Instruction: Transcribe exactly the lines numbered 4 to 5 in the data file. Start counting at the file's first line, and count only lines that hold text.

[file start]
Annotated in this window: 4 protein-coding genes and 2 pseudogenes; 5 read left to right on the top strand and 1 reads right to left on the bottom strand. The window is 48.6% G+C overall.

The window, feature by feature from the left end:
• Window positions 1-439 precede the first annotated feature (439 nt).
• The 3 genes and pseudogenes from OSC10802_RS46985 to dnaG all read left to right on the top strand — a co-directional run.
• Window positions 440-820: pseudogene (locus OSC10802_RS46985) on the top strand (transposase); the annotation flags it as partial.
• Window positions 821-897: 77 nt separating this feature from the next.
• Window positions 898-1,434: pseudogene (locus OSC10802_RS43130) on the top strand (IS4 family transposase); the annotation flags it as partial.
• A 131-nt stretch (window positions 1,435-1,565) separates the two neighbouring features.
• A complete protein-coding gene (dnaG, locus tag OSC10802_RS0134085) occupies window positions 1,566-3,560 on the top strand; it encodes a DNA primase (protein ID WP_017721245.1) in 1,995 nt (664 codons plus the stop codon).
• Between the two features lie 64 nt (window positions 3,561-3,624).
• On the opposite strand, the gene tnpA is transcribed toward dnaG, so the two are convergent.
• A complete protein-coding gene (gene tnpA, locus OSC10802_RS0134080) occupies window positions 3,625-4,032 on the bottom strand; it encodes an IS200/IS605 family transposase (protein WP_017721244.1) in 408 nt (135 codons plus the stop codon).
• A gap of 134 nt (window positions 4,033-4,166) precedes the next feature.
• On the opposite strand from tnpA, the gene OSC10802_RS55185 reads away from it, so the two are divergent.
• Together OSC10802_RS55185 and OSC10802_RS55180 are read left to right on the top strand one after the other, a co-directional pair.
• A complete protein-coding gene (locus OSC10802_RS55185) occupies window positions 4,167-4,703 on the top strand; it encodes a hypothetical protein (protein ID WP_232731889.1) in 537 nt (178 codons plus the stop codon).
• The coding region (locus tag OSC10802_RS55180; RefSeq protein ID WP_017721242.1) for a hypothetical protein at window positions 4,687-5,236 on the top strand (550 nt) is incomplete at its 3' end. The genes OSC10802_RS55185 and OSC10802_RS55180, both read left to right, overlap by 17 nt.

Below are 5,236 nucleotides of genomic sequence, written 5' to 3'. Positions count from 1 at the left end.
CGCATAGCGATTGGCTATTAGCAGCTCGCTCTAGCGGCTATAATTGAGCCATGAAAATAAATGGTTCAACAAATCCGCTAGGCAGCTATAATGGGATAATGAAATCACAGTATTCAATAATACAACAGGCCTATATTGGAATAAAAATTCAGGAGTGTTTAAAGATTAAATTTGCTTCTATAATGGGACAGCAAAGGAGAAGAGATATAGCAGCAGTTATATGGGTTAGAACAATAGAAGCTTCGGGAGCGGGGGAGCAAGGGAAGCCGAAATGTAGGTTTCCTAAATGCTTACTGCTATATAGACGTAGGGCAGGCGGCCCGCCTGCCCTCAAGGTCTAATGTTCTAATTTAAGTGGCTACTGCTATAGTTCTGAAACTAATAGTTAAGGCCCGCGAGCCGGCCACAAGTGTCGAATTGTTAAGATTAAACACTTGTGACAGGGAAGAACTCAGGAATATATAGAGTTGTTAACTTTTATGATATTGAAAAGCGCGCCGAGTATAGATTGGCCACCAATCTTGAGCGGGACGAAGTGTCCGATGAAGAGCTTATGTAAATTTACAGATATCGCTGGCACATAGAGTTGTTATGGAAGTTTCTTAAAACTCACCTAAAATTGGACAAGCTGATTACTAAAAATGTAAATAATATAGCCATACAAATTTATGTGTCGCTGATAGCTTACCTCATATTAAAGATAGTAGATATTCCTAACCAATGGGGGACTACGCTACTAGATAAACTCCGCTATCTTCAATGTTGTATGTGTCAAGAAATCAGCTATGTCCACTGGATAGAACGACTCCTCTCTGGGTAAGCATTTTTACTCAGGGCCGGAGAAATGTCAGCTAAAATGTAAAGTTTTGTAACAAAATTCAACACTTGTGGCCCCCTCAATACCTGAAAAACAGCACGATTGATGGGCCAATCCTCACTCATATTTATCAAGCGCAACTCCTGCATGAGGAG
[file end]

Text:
• The 3 genes and pseudogenes from OSC10802_RS46985 to dnaG all read left to right on the top strand — a co-directional run.
• Window positions 440-820: pseudogene (locus OSC10802_RS46985) on the top strand (transposase); the annotation flags it as partial.